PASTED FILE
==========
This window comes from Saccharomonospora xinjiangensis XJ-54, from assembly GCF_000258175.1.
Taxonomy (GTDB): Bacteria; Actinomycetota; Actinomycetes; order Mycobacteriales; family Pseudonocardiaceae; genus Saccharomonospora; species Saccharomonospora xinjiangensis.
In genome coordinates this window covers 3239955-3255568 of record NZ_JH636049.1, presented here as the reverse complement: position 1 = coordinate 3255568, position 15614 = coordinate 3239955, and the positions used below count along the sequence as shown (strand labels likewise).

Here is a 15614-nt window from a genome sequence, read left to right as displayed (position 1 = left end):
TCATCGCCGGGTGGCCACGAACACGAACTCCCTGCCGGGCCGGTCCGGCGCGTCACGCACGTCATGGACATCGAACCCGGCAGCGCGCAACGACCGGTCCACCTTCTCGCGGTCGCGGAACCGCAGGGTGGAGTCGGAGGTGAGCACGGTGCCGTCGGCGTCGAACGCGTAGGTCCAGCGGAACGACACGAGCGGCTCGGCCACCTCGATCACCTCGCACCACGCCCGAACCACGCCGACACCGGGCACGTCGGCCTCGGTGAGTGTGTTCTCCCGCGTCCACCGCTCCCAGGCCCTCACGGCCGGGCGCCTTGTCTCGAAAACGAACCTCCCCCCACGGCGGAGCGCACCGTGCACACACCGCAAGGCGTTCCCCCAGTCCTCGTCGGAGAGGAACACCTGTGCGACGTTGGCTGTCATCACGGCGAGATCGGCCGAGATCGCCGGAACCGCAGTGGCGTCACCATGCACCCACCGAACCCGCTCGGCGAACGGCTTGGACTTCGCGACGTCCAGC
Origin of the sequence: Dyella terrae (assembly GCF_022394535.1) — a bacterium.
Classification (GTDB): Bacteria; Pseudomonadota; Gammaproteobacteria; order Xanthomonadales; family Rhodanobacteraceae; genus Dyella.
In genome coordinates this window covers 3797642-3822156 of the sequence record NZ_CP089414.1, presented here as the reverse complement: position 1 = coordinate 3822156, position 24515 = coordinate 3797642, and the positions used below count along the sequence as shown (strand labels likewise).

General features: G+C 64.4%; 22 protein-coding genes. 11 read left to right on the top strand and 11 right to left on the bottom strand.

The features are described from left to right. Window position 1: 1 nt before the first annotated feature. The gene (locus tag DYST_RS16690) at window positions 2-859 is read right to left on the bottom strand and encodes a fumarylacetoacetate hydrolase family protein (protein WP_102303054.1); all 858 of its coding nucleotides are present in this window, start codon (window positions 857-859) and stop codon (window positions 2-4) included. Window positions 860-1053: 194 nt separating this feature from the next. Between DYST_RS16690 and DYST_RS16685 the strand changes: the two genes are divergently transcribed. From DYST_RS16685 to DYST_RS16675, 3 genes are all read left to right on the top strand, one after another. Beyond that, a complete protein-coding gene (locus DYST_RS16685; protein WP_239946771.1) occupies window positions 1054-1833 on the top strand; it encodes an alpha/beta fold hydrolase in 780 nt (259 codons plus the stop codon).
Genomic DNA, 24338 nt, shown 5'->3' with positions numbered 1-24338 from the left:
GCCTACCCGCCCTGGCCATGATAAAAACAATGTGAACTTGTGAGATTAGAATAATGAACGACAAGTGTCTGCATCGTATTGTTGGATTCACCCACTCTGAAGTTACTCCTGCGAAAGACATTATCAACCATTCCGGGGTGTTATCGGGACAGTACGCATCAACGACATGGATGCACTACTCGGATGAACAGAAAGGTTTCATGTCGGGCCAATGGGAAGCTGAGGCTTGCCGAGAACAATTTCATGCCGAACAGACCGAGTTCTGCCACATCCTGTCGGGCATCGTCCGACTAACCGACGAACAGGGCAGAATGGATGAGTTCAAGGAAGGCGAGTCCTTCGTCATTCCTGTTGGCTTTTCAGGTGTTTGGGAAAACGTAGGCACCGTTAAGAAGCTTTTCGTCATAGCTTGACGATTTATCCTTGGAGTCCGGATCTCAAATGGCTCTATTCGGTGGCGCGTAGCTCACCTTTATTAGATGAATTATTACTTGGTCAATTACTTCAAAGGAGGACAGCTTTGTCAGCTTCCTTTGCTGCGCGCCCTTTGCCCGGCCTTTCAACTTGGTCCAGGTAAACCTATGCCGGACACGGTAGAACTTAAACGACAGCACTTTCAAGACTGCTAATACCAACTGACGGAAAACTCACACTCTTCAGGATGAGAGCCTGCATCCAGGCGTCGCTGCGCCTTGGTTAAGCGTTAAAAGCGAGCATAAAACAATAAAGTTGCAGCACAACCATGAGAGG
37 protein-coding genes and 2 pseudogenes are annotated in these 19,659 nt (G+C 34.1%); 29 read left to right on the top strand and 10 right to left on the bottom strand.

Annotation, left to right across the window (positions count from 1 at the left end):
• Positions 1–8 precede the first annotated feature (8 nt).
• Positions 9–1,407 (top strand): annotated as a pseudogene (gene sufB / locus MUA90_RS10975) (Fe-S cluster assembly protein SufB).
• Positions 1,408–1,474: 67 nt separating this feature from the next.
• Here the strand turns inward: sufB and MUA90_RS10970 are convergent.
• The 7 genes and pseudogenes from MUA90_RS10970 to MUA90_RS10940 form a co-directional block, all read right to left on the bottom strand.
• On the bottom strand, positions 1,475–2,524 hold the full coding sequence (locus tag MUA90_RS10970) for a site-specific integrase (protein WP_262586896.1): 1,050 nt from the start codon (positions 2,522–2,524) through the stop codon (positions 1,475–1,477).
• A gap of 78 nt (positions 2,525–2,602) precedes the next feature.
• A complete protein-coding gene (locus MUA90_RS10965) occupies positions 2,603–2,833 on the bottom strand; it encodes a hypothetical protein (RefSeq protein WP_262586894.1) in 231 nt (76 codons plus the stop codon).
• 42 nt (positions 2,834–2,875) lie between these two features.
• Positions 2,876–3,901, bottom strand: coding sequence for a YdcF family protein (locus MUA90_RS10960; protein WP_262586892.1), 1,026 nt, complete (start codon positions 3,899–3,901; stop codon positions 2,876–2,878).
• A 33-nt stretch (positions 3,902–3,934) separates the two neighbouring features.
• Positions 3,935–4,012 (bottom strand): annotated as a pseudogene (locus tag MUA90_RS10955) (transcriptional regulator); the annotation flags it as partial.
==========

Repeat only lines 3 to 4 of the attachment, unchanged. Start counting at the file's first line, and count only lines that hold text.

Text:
In genome coordinates this window covers 3239955-3255568 of record NZ_JH636049.1, presented here as the reverse complement: position 1 = coordinate 3255568, position 15614 = coordinate 3239955, and the positions used below count along the sequence as shown (strand labels likewise).

Here is a 15614-nt window from a genome sequence, read left to right as displayed (position 1 = left end):